The never-ending debate about when the first humans reached North America continues. This time an archeologist says there is evidence humans reached the American continent 130,000 years ago! This statement challenges the ‘Clovis First’ theory that has been the subject of heated debates lately.
Scientists have long believed that the first peoples to set foot on the American continent arrived by crossing a land connection, the Bering Strait, from Siberia at the end of the last Ice Age. When archaeologists unearthed stone tools used around this time, at a site near Clovis, New Mexico, these people were named They are often called ‘Clovis people’, named after the first discovery of stone tools used around this time, at a site near Clovis, New Mexico.
However, more recent studies suggest the Americas were populated well before that, with evidence found in Cooper’s Ferry, Idaho, dating back to approximately 15,000 to 16,000 years ago.
It would seem there are many uncertainties with the Clovis theory. As reported by AncientPages.com, earlier, a new study now reveals that the Americas were not populated via a suspected ice-free corridor more than 15,600 years ago, as previously thought.
The research team – led by Jorie Clark of Oregon State University and including Dr. Dylan Rood and Louise Guillaume of Imperial College London’s Department of Earth Science and Engineering (ESE) – found that the corridor between the two ice sheets did not open fully until about 13,800 years ago when the two ice sheets covering much of North America melted and retreated.
“We have closed the door on the ice-free corridor. This research makes it clear that the corridor wouldn’t have been available as a migration route back when people first entered the Americas some 2,000 years earlier, putting the Clovis First theory to rest,” Dr. Dylan Rood said.
Archaeologist and associate professor of sociology at Algoma University Paulette Steeves argues that archaeological discoveries combined with the oral stories of the Indigenous people offer evidence the first humans reached North America much earlier than previously thought.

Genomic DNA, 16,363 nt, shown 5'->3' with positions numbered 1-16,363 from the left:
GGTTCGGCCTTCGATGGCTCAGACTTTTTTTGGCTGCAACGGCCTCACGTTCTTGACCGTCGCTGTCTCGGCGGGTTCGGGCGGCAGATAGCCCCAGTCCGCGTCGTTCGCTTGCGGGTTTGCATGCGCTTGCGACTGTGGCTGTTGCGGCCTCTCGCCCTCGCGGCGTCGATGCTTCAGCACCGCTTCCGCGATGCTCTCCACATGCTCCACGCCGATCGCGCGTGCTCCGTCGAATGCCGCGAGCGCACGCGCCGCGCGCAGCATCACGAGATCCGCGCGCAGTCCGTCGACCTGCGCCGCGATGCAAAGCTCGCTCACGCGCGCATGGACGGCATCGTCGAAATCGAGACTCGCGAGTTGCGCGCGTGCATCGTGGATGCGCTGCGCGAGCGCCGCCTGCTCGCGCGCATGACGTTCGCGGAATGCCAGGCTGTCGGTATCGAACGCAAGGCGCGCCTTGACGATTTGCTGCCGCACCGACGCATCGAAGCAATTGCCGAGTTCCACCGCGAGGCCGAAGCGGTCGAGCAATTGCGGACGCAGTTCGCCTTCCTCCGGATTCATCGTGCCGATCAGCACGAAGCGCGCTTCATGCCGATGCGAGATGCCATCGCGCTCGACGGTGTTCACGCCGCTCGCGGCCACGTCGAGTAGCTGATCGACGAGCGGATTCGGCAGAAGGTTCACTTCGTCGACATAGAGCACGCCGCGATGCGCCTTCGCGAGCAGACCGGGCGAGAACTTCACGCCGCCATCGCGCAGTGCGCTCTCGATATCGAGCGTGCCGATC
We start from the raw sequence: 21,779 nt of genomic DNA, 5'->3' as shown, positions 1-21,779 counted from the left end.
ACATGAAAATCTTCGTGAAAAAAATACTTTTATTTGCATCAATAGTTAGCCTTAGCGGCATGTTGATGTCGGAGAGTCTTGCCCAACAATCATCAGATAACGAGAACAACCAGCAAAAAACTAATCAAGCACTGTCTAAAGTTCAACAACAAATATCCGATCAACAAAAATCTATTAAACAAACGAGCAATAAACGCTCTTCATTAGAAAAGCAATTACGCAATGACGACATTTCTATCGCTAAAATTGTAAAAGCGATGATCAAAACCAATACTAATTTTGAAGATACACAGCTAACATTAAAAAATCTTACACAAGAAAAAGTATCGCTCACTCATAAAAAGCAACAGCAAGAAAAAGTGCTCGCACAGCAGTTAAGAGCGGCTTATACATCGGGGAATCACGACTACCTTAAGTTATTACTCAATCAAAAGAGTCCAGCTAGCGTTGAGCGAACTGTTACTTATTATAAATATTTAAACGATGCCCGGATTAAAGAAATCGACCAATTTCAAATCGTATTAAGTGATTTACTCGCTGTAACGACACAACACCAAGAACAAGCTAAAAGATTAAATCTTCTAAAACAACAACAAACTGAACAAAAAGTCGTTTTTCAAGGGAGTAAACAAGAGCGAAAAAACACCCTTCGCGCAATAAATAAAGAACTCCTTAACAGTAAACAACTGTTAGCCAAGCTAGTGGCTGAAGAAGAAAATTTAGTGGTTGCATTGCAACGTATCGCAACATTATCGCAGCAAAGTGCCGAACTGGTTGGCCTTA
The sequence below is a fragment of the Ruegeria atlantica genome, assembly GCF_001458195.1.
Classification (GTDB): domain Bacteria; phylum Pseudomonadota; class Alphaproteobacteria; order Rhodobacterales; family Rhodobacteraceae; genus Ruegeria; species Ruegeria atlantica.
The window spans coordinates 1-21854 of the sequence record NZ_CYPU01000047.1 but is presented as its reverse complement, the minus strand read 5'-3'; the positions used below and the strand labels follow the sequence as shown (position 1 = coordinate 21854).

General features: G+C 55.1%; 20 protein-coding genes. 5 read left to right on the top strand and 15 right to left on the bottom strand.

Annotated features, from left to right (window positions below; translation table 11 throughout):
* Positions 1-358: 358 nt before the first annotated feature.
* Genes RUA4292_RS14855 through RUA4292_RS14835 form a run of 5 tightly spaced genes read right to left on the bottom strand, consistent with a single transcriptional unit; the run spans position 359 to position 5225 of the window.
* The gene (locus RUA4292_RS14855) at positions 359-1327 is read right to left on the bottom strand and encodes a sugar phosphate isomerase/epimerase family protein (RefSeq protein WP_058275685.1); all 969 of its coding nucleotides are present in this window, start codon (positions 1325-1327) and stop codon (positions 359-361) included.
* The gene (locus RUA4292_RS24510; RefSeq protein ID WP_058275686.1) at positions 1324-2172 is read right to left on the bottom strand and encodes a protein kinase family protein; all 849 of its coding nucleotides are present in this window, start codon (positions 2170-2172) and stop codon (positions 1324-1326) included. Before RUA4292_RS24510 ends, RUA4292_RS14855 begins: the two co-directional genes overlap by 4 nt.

Professor Steeves, says there is archaeological evidence that is much, much older than scientists used to accept.
The time period, such as the arrival of the Clovis people is relatively recent when compared to the history of homo sapiens, and it can conflict with the view of many Indigenous people who believe their ancestors have lived here “since time immemorial.”
“For many, many years, people thought the Clovis were the first people of North America, and that was the primary paradigm,” said Steven Holen, research director at the Center for American Paleolithic Research.
One interesting archaeological discovery was reported in 2017 when scientists found 23,000-year-old footprints at White Sands National Park in New Mexico.
The footprints were formed in soft mud on the margins of a shallow lake that now forms part of Alkali Flat, a large playa at White Sands. Researchers from the U.S. Geological Survey dated these tracks using radiocarbon dating of seed layers above and below the footprint horizons. The dates range in age and confirm human presence over at least two millennia with the oldest tracks dating from around 23,000 years ago, which corresponds to the height of the last glacial cycle—making them the oldest known human footprints in the Americas.
“However, for those archaeologists who once faced aggressive pushback for challenging the so-called ‘Clovis First’ theory, the recent relaxing of archaeological dogma is too little, and too lacking in humility,” the CBC Radio reports.
Professor Steeves has gathered together the latest evidence and arguments in favor of believing the human presence in North America goes back many tens of thousands of years — at a minimum. The results of the studies have been published in her book The Indigenous Paleolithic of the Western Hemisphere.
“We’re supposed to believe that early hominids got to northern Asia 2.1 million years ago and then for some reason didn’t go any farther north,” Steeves explained. “A few thousand more kilometers, they would have been in North America. So it does not make any sense whatsoever.”
”For over ninety years, American archaeologists have argues that the first people to enter the Western Hemisphere walked across the area we know today as the Beringia landmass from the Eastern Hemisphere around 12,000-14,000 years ago. This time frame is very recent on a global scale of early human migrations and is an anomaly, as hominins were present in the Eastern Hemisphere over 2 million years ago. From fossil evidence, we know that Homo erectus, Neanderthal, Denisovan, and H. sapiens were very competent travelers adapting to diverse ecosystems while crossing thousands of miles of land and open bodies of water,” Professor Steeves writes in her book.
According to Professor Steeves, the meaning of “time immemorial” need not conflict with the archaeological project of dating the initial peopling of this hemisphere.
“This is where their cultures grew,” she said. “This is where their languages grew. This is where they’re from. They can tell their story in any way they want.”
Considering all evidence scattered across North America, it seems clear there is still much to learn about the arrival of the first people who reached the continent, most likely much earlier than most can imagine.